One of the biggest gaps and opportunities for content marketers is making sure that their content can be found in search.
If you are putting time, effort, and other resources into creating content, you want to give it the best chance of success. Keyword research will help you to get the most from your content over a long period of time.
In this episode Chris shares with you how to do some basic keyword research without using enterprise and paid for keyword research tools.
You can email chris at email@example.com
- KW Finder Tool: kwfinder.com#a59f30201285f73595dddc67c
- Answer The Public: answerthepublic.com/
- They Ask You Answer: amzn.to/2j1SeZC
Welcome to the Content Market Academy Podcast with me, your host, Chris Marr. It’s great to be here today.
In the last episode, we talked a little bit about going back and digging into the content you’ve already created and improving that content. In this episode, I want to talk a little bit more about that and dig a little bit deeper into keyword tools, and keyword phrases, and how to generally do keyword research, but very specifically how to do keyword research without using any keyword tools, without subscribing or buying into a keyword tool.
There are a couple reasons why I want to do this. One of the biggest challenges and also opportunities is that a lot of people when they’re creating content, aren’t thinking about how their content will be found in Google. They’re just generally not thinking about that. What happens is that they create the content, and they might get a spike of interest in the content, but over time they don’t get any organic traffic to that content, and honestly … you’re missing the biggest trick in the book in terms of marketing.
We want to make sure that when you’re creating and publishing content, videos, podcasts, blogs, whatever it might be, that you are thinking about what those primary, secondary keyword phrases are that you’re trying to rank for. What do you want to be found in Google for, and taking that to a deeper level, what do you want to be found in Google for when people haven’t heard of you before as well. You really need to think about this, and that involves doing some keyword research.
Now, you’ve probably heard someone say this before, that you need to do keyword research. But I don’t want you to get sort of freaked out or panicked by this research word.
What we’re really saying here is go and get informed, right?
Go and get some information to help you get the most from the work that you do. If you’re going to spend time creating a video or a podcast, or a blog, you know, it might take you two, three, four hours, who knows, to create that piece of content. You want to make sure that you’re getting the most from it over time. Okay? But I think there’s a time and a place to actually use a keyword tool.
I think especially if you are just getting started with content marketing, I don’t think you necessarily need to buy into a keyword tool programme. I use Keyword Finder. I’ll put a link to that into the show notes for you, but you don’t actually need to go ahead and subscribe to a tool right away. In fact, I think it can be a distraction. It’s almost like when I was younger. When I wanted to be good at something, I felt like you had to go and get all the gear, but I actually had no idea what I was doing.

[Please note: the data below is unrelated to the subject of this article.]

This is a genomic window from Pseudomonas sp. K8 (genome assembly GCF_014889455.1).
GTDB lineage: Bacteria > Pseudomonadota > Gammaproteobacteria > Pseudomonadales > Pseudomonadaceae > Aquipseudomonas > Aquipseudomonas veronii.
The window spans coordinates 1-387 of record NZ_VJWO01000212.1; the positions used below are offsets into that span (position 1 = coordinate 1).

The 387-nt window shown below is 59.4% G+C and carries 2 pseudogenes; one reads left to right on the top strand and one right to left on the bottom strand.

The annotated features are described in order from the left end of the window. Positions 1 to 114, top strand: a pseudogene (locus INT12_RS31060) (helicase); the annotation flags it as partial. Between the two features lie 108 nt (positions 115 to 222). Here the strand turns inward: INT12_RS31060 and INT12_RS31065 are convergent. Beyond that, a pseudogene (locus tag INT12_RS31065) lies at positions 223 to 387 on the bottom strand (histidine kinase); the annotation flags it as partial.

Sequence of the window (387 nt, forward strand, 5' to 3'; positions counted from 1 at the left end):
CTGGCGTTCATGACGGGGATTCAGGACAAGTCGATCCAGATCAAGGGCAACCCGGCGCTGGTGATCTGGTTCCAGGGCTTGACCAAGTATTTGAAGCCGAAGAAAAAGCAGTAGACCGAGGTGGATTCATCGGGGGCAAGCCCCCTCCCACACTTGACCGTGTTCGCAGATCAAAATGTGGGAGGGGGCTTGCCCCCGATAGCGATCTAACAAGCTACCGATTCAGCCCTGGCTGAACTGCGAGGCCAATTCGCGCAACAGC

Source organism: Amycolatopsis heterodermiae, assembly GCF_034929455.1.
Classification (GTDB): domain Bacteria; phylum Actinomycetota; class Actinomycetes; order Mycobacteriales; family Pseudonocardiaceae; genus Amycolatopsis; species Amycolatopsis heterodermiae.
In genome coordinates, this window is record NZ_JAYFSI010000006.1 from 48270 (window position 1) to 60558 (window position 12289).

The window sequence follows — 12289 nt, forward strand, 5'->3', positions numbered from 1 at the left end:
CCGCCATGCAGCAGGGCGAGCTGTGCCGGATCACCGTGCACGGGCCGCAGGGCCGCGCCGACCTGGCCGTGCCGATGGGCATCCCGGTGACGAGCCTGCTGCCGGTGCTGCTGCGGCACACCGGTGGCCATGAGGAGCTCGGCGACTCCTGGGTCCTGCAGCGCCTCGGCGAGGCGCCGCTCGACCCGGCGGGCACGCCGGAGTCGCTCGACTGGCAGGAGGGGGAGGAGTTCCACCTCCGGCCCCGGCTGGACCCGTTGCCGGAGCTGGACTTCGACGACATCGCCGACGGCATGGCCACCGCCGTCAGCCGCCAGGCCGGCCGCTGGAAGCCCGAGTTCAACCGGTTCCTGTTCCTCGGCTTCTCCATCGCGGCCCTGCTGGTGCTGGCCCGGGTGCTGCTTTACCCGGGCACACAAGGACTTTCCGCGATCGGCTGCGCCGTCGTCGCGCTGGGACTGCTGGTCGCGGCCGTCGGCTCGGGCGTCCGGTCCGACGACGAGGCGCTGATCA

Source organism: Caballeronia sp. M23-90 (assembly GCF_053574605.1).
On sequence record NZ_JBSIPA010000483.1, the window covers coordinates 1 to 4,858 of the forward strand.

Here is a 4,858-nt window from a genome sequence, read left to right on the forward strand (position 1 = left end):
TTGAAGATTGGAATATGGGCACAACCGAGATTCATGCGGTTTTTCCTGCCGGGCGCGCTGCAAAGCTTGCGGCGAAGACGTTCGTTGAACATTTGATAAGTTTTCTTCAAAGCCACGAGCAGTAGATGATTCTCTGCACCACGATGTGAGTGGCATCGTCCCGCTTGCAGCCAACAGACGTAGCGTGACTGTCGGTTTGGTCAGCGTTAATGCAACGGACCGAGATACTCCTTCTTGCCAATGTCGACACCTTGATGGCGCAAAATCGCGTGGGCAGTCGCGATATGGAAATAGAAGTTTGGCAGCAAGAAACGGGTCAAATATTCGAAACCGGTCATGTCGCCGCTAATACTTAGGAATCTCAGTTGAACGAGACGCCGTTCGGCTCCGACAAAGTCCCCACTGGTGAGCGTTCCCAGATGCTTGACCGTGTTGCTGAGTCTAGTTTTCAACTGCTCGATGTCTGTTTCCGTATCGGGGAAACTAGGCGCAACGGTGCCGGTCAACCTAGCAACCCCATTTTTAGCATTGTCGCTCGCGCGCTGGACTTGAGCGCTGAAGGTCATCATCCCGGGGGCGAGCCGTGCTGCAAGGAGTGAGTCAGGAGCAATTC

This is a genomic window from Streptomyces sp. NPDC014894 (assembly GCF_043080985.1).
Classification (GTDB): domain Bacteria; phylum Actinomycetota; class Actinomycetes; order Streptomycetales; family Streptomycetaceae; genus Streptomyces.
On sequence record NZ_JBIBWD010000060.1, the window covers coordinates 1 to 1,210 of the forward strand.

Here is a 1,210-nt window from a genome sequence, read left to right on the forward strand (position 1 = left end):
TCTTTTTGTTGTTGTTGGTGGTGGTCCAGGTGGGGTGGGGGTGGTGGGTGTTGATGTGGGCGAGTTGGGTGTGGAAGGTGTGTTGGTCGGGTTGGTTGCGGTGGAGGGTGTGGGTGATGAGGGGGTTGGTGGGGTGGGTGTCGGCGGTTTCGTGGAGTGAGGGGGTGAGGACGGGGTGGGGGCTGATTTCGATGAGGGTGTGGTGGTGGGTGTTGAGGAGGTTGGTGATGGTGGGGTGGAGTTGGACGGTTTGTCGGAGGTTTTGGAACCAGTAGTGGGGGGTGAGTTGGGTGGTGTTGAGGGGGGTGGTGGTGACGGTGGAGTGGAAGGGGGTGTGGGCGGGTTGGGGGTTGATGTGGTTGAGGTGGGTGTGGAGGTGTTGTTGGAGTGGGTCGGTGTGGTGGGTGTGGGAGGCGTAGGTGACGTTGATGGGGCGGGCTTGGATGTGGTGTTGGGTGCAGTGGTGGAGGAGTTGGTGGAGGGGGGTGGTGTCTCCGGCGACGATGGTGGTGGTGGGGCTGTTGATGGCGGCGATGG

So, I don’t know, like joining a badminton class, but getting the best badminton racket, and the best shuttlecocks, and the best equipment, and realising actually I’m terrible at badminton. I didn’t need the best stuff. Or as a guitarist, the same thing, right? You go and you get really good guitars and really great guitar equipment, but it actually doesn’t really make you a better guitarist. In fact, I think a lot of the equipment and the gear is just purely a distraction.
Let’s take a simple approach to this, right?
For example, if you’re in a situation where you are creating content just now, but you know that you can do a little bit better with keyword research, then this really is for you, but there is a moment in time I think where you probably do need to get a keyword tool. That’s if you’ve been creating content for a while and you’re starting to feel a challenge in terms of getting your work found, or it’s starting to get a little bit more specific, or the competition is becoming greater, and you’re needing to look for marginal gains within that. Then a keyword tool can really help you do that.
In general, a keyword tool helps you to understand a lot of different things, but in the main, how difficult it is to rank for a specific keyword phrase, who else is ranking for that keyword phrase and what position they’re in. It looks at and tells you the search volume, how popular that search is. It tells you things like cost per click as well and a tonne of other stuff as well, but it generally gives you a good overview and understanding of how that keyword phrase performs. That’s what a keyword tool allows you to do.